Just to be clear, unlike the Run x50+ unit, this does indeed include GPS internally. However, it lacks any of the connected features such as phone integration. Or for that matter, any data uploading at all (USB or otherwise). It’s an island unto itself. So there’s no method to get data off the watch to an online training log (other than manually writing down your totals).
But for many people, that’s perfectly fine. Though, I do think that from a competitive standpoint, given the more advanced feature set (including intervals and pacing alerts) that Timex could probably make an interesting play against the $129US priced Garmin FR10, by undercutting it and adding basic Bluetooth Smart transfer support to the upcoming Timex app. While that would have a bill of materials increase (which I suspect would be almost nothing), it would make it extremely appealing in terms of being able to cheaply record runs and upload them to any 3rd party site I’d want to.
Finally, note that it is not compatible with a heart rate strap.
The Run x20 GPS will be available in late September at a price of $99US. It comes in four colors: Lime green, charcoal (black), teal, and magenta.
Move x20 Activity Monitor Overview:
Last but not least we have Timex’s first activity tracker – the Move x20. This unit is a combination of activity tracker and minimalized smart watch.
To start, on the activity tracker side it’ll track distance, steps and calories:
You can also begin a workout (such as a run), which will delineate out those activities from regular steps once connected to the app later on:
Here’s the upcoming app (available on both iOS and Android). You can see the current step total at this point in the morning (2,189 steps), along with the distance (.95 miles).
You’ll also notice sleep information as well. The unit tracks sleep, which is manually toggled on/off on the band itself. While I normally prefer for units to automatically determine sleep – the enabling/disable of the sleep in this case was much cleaner and more clear than some units. Meaning, there was little ambiguity that you were in sleep mode versus non-sleep mode. Beyond sleep time, it’ll also give you a sleep quality number which leverages the accelerometer in the unit itself to determine sleep quality.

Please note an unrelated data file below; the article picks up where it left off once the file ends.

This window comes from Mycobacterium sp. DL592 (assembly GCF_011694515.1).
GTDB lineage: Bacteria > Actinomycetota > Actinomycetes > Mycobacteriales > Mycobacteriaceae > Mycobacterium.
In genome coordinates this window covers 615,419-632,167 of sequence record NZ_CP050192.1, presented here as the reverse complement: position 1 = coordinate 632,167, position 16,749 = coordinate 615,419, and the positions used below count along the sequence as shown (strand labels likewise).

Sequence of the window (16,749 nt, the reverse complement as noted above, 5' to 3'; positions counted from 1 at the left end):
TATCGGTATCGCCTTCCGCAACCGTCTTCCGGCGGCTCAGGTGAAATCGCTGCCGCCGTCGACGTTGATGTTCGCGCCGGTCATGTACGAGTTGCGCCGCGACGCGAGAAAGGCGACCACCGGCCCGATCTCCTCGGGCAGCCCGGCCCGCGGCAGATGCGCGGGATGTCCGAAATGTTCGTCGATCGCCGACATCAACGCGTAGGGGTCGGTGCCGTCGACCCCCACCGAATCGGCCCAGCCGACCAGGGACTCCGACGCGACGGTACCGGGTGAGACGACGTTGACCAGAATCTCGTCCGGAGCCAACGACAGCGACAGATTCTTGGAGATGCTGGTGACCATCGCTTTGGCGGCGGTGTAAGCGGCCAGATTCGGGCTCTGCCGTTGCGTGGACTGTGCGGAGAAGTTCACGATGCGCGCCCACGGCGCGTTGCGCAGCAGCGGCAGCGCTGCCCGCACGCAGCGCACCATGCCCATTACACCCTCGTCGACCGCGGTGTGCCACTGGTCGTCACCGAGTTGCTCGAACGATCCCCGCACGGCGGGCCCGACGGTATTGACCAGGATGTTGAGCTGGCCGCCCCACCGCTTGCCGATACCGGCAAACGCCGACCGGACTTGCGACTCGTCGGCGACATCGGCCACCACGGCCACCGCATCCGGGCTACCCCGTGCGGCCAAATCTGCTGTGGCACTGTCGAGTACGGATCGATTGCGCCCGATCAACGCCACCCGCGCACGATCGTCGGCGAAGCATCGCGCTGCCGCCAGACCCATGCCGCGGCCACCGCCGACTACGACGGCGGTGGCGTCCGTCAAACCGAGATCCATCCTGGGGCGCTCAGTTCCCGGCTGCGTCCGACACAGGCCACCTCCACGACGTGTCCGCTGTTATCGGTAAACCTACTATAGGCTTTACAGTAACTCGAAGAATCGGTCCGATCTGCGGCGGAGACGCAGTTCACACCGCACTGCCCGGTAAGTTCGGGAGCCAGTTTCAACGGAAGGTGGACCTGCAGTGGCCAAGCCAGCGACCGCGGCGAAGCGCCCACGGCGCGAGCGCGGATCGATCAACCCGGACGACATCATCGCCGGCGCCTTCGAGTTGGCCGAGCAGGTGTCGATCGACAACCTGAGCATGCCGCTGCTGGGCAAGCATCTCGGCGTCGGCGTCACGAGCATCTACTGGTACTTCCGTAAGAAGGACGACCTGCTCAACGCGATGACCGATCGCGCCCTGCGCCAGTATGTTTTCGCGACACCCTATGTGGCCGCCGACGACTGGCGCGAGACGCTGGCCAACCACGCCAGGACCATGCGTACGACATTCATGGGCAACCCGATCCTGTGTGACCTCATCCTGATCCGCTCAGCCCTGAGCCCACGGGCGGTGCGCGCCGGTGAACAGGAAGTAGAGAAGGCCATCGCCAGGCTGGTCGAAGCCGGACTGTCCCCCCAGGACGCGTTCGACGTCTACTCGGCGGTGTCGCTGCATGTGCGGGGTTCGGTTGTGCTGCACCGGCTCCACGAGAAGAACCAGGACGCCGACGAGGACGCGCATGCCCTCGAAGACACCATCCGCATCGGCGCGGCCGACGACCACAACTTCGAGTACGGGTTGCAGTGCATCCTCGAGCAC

The Move x20 contains a few additional phone-connected features that differentiate it from many other activity trackers. First, it pulls weather from the phone based on the phone’s current GPS location. This is then relayed and displayed on the unit.
Second, the unit can be used to find your phone. So as long as the phone is in range of Bluetooth, it’ll trigger an audible notification/alert on the phone – thus allowing you to play hot and cold with where your phone is under the couch cushions.
Lastly, it also will display caller ID information about the incoming caller as well as incoming text messages. Both of these functions seem to be on the fringe of becoming mainstream on various activity trackers – such as was planned for the now defunct/recalled FitBit Force.
Now to some, this unit may seem familiar…mostly because it is. It’s virtually identical to that of the Soleus GO Activity Tracker (at the same price). This is somewhat common for Timex, who also followed a similar pattern of leveraging an another vendor to supply the hardware for the previous Timex Marathon GPS (which was indistinguishable from certain Soleus running GPS watches, and also the same watch used by New Balance and others).
For Timex, the differentiation may come though in the form of not only the app – but potential site partnerships. Meaning, Timex has stated they are talking to major app/platform companies (such as those in the realm of MyFitnessPal), which could enable data upload of metrics like calories/steps/etc… – ultimately offering a key advantage in the rather crowded activity tracker landscape.
Finally – the Move x20 will be available in late September in four colors/sizes (Lime, Smaller Black, Smaller Violet, and regular/large black). The price point is $129US.
With that – thanks for reading! I’ll be planning in-depth reviews of all products as they become available. Likely the Move x20 and Run x20 GPS first, since I have the Move x20 already, and then soon the Run x20 and ultimately the Run x50+ and One GPS+.
Update: Clever Training now has all three units (well, four if you count the Timex One GPS+) available for pre-order. I’ve just recently added all four products into the product comparison database as well. And here’s all the pre-order links that help support the site.
As usual, note that Clever Training is typically conservative in their estimations of product arrivals (read: realistic) – mostly because most watch companies are overly optimistic in their product release estimates. So it sorta balances out.
Feel free to drop any questions below though in the comments. Thanks for reading!